By Dustin Cabeal
The South is hot right now, but I ain’t going to lie, it’s wearing on me. Have you been to the south? The only thing it has going for it is the humidity. If in fact vampires, lost gods, witches and high school football coaches are running amok down there then I’ll say on this side of the Mississippi. All incest jokes aside, I am really tired of the backdrop of the South. It’s this year’s dystopian future. All that said, Redlands is worth reading.
If you couldn’t tell, I haven’t gotten into all the southern books. I’ve tried them all, but have yet to return to them. Redlands, on the other hand, caught my readership with its presentation, with its gore and due how many times I said, “What the fuck is going on in this story?” Don’t worry; it was a good “What the fuck is going on in this story?” After reading the first issue, I wished it was just a graphic novel, so I could just keep going.
The gist of the first issue is that there’s a giant tree on fire in front of the police station and all of the cops in town have holed up inside like the wild west. They’re looking for some three women, we can tell by the nooses that are hanging from the burning tree and the amount of times they’re referred to as the “bitches.” It’s quite a bit in case you were wondering. What happens from there is textbook horror, but in a classic 70s/80s way that makes it highly enjoyable.
Some people are going to be like, “why’s a colorist writing a comic book?” Well, why not? Here’s a little secret about the comic industry, everyone wants to do everything. If they could, they would. They would write, draw, color, letter, print, and merchandise everything all on their own if they had all the skills and time in the world. Jordie Bellaire is one of the best colorists in the business, but she’s kicking off her writing career with Redlands. The writing is good. I’ll admit, there’s a lot of questions left unanswered at the end of this issue. In fact, the issue itself is more like a prelude to the actual story since everything will be different in the next issue. It’s hard to say what the story will be like because of that; this is very much so the dinner before the show. We’ll have to wait and see if it’s like Medieval Times where the show is good, but you wonder how they made so much food taste like nothing or will it be like a cruise ship that books a big act and had delicious food. Yes, I was stretching for that example… thank you for noticing.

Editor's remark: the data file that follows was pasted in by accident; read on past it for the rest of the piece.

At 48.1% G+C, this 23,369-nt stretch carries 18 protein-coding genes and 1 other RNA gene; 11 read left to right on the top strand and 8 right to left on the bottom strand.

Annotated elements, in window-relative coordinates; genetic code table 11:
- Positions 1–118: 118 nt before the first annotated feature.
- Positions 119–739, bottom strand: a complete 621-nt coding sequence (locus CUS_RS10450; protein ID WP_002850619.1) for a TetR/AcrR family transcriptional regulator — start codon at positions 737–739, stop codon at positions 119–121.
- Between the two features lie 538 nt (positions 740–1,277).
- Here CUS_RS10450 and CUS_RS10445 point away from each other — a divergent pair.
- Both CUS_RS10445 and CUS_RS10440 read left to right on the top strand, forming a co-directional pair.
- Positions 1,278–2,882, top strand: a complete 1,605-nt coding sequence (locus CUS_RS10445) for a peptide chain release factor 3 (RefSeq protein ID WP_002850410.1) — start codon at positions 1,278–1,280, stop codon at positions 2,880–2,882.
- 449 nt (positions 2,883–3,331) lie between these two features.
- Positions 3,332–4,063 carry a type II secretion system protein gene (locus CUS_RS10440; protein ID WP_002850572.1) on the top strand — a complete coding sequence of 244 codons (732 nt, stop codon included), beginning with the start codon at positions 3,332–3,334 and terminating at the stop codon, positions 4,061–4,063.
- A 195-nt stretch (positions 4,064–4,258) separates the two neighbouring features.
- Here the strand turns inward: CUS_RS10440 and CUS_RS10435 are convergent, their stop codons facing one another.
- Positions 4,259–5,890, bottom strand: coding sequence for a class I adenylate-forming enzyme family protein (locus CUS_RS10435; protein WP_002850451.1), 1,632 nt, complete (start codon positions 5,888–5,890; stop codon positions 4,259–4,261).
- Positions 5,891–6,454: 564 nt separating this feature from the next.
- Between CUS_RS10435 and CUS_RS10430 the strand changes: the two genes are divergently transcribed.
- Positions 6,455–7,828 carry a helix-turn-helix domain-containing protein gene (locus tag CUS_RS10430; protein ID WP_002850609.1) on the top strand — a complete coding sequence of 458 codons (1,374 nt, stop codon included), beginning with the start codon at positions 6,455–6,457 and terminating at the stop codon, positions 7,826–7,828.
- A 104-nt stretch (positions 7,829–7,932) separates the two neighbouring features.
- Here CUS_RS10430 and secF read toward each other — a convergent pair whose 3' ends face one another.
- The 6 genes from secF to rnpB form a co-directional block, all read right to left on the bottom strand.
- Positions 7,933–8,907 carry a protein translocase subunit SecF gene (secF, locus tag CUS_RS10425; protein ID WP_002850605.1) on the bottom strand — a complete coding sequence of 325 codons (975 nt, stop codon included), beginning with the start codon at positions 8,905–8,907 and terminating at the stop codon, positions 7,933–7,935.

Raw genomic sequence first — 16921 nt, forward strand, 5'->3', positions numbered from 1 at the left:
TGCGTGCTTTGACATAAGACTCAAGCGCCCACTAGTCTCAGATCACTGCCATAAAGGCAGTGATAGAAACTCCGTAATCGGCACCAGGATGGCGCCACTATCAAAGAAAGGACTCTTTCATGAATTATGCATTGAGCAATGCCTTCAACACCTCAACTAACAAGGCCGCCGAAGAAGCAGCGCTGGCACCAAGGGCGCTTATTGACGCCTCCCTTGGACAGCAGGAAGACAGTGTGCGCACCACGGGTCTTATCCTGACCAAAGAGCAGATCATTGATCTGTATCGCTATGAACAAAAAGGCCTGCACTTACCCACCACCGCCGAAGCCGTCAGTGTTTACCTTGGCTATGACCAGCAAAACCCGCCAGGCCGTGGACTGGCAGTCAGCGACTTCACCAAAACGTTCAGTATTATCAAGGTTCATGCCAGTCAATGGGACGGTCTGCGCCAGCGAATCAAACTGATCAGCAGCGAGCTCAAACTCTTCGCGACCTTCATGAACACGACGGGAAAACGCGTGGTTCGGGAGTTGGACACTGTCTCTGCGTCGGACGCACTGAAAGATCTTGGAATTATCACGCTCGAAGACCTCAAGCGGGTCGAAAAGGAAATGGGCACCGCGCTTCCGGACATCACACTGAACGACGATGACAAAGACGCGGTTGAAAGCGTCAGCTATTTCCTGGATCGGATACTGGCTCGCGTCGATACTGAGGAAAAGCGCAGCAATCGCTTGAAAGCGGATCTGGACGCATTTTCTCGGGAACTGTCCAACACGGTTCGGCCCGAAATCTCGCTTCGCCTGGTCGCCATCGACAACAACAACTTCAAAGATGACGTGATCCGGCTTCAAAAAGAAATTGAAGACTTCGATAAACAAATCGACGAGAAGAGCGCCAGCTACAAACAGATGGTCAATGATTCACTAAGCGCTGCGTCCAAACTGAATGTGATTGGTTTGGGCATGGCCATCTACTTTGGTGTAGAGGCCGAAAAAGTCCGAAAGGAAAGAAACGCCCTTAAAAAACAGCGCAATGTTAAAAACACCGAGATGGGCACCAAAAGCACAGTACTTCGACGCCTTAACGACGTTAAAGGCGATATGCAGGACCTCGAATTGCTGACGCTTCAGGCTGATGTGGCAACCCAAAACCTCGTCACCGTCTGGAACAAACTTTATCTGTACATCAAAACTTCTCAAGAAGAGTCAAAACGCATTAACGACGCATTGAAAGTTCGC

Bellaire’s dialogue is what shines in this issue. It’s believable, it’s quick and stays with you. It also develops the personality of the book all within the first issue. That’s a credit to her writing because many a writer has written several issues and never found the voice of the series.
Accompanying Bellaire is Vanesa R. Del Rey. An artist that I like, but often have problems enjoying her work. It boils down to the characters and their designs. With her work on Hit, I could never get into how the characters looked, but I loved the covers. The action worked well and was the saving grace for that series. With Redlands, it’s the most comfortable Del Rey has seemed in a comic. The character’s look good, and there’s a variety of shapes and body types to everyone from cops to criminals. There’s a greater sense of detail to her line work which has also been a complaint of mine when reading her art in the past. Bellaire’s coloring works in tandem with Del Rey’s artwork, to the point that it looks like one person did everything.
If you can’t tell, I’m not hot on the South, but I’m hot on this book. It's honestly been some time since there was a new Image title that I was looking forward to reading more, but Redlands broke that drought. If you’re into horror, witches or even the goddamn South, then definitely check out Redlands.
Writer/Colorist: Jordie Bellaire
Artist: Vanesa R. Del Rey
Letterer: Clayton Cowles
Publisher: Image Comics